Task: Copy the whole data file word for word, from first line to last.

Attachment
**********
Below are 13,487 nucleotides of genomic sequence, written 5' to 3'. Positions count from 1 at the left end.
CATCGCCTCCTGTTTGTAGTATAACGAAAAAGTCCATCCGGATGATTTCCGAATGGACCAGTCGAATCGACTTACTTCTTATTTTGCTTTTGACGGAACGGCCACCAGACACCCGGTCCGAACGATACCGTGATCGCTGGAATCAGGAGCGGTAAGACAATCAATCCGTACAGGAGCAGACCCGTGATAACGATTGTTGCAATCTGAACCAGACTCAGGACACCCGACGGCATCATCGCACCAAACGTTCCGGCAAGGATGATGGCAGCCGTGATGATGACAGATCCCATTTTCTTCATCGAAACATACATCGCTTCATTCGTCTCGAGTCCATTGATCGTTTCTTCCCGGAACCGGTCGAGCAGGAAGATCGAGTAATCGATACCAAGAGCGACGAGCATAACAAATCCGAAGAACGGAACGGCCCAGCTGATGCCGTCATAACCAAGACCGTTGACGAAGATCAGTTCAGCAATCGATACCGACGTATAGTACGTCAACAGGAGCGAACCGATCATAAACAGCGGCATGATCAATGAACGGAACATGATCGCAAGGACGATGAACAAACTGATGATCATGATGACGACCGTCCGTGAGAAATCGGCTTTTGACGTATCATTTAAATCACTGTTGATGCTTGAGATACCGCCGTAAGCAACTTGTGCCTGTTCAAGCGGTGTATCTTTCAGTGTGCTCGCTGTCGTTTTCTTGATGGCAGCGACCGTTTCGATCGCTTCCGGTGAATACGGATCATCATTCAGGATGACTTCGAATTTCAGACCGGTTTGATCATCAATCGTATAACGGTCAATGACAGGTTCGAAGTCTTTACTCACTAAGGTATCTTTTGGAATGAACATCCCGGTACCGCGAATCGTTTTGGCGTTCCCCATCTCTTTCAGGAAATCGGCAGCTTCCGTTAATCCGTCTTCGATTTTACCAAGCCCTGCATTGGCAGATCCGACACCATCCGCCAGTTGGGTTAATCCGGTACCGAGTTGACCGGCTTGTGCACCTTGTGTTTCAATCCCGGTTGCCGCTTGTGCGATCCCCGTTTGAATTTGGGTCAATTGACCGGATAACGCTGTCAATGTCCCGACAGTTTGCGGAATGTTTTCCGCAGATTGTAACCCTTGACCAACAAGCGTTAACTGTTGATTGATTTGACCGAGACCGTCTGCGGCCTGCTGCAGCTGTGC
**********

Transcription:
Below are 13,487 nucleotides of genomic sequence, written 5' to 3'. Positions count from 1 at the left end.
CATCGCCTCCTGTTTGTAGTATAACGAAAAAGTCCATCCGGATGATTTCCGAATGGACCAGTCGAATCGACTTACTTCTTATTTTGCTTTTGACGGAACGGCCACCAGACACCCGGTCCGAACGATACCGTGATCGCTGGAATCAGGAGCGGTAAGACAATCAATCCGTACAGGAGCAGACCCGTGATAACGATTGTTGCAATCTGAACCAGACTCAGGACACCCGACGGCATCATCGCACCAAACGTTCCGGCAAGGATGATGGCAGCCGTGATGATGACAGATCCCATTTTCTTCATCGAAACATACATCGCTTCATTCGTCTCGAGTCCATTGATCGTTTCTTCCCGGAACCGGTCGAGCAGGAAGATCGAGTAATCGATACCAAGAGCGACGAGCATAACAAATCCGAAGAACGGAACGGCCCAGCTGATGCCGTCATAACCAAGACCGTTGACGAAGATCAGTTCAGCAATCGATACCGACGTATAGTACGTCAACAGGAGCGAACCGATCATAAACAGCGGCATGATCAATGAACGGAACATGATCGCAAGGACGATGAACAAACTGATGATCATGATGACGACCGTCCGTGAGAAATCGGCTTTTGACGTATCATTTAAATCACTGTTGATGCTTGAGATACCGCCGTAAGCAACTTGTGCCTGTTCAAGCGGTGTATCTTTCAGTGTGCTCGCTGTCGTTTTCTTGATGGCAGCGACCGTTTCGATCGCTTCCGGTGAATACGGATCATCATTCAGGATGACTTCGAATTTCAGACCGGTTTGATCATCAATCGTATAACGGTCAATGACAGGTTCGAAGTCTTTACTCACTAAGGTATCTTTTGGAATGAACATCCCGGTACCGCGAATCGTTTTGGCGTTCCCCATCTCTTTCAGGAAATCGGCAGCTTCCGTTAATCCGTCTTCGATTTTACCAAGCCCTGCATTGGCAGATCCGACACCATCCGCCAGTTGGGTTAATCCGGTACCGAGTTGACCGGCTTGTGCACCTTGTGTTTCAATCCCGGTTGCCGCTTGTGCGATCCCCGTTTGAATTTGGGTCAATTGACCGGATAACGCTGTCAATGTCCCGACAGTTTGCGGAATGTTTTCCGCAGATTGTAACCCTTGACCAACAAGCGTTAACTGTTGATTGATTTGACCGAGACCGTCTGCGGCCTGCTGCAGCTGTGC